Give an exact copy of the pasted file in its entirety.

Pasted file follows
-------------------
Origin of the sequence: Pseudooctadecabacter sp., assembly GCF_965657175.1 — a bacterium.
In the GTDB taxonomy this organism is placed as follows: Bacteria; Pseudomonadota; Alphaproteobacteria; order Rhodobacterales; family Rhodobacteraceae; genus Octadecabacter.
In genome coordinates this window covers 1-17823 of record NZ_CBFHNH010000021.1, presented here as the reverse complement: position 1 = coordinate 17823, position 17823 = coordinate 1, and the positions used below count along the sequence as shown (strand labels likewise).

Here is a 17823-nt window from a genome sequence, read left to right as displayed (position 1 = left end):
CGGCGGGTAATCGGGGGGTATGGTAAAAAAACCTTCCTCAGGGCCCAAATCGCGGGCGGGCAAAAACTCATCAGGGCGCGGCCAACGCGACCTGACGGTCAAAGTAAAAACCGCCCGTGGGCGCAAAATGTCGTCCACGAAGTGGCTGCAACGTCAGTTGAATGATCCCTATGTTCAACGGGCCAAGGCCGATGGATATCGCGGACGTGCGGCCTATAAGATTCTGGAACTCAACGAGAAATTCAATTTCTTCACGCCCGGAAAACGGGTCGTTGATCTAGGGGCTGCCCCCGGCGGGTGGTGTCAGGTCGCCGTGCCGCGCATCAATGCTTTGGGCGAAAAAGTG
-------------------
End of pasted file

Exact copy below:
Origin of the sequence: Pseudooctadecabacter sp., assembly GCF_965657175.1 — a bacterium.
In the GTDB taxonomy this organism is placed as follows: Bacteria; Pseudomonadota; Alphaproteobacteria; order Rhodobacterales; family Rhodobacteraceae; genus Octadecabacter.
In genome coordinates this window covers 1-17823 of record NZ_CBFHNH010000021.1, presented here as the reverse complement: position 1 = coordinate 17823, position 17823 = coordinate 1, and the positions used below count along the sequence as shown (strand labels likewise).

Here is a 17823-nt window from a genome sequence, read left to right as displayed (position 1 = left end):
CGGCGGGTAATCGGGGGGTATGGTAAAAAAACCTTCCTCAGGGCCCAAATCGCGGGCGGGCAAAAACTCATCAGGGCGCGGCCAACGCGACCTGACGGTCAAAGTAAAAACCGCCCGTGGGCGCAAAATGTCGTCCACGAAGTGGCTGCAACGTCAGTTGAATGATCCCTATGTTCAACGGGCCAAGGCCGATGGATATCGCGGACGTGCGGCCTATAAGATTCTGGAACTCAACGAGAAATTCAATTTCTTCACGCCCGGAAAACGGGTCGTTGATCTAGGGGCTGCCCCCGGCGGGTGGTGTCAGGTCGCCGTGCCGCGCATCAATGCTTTGGGCGAAAAAGTG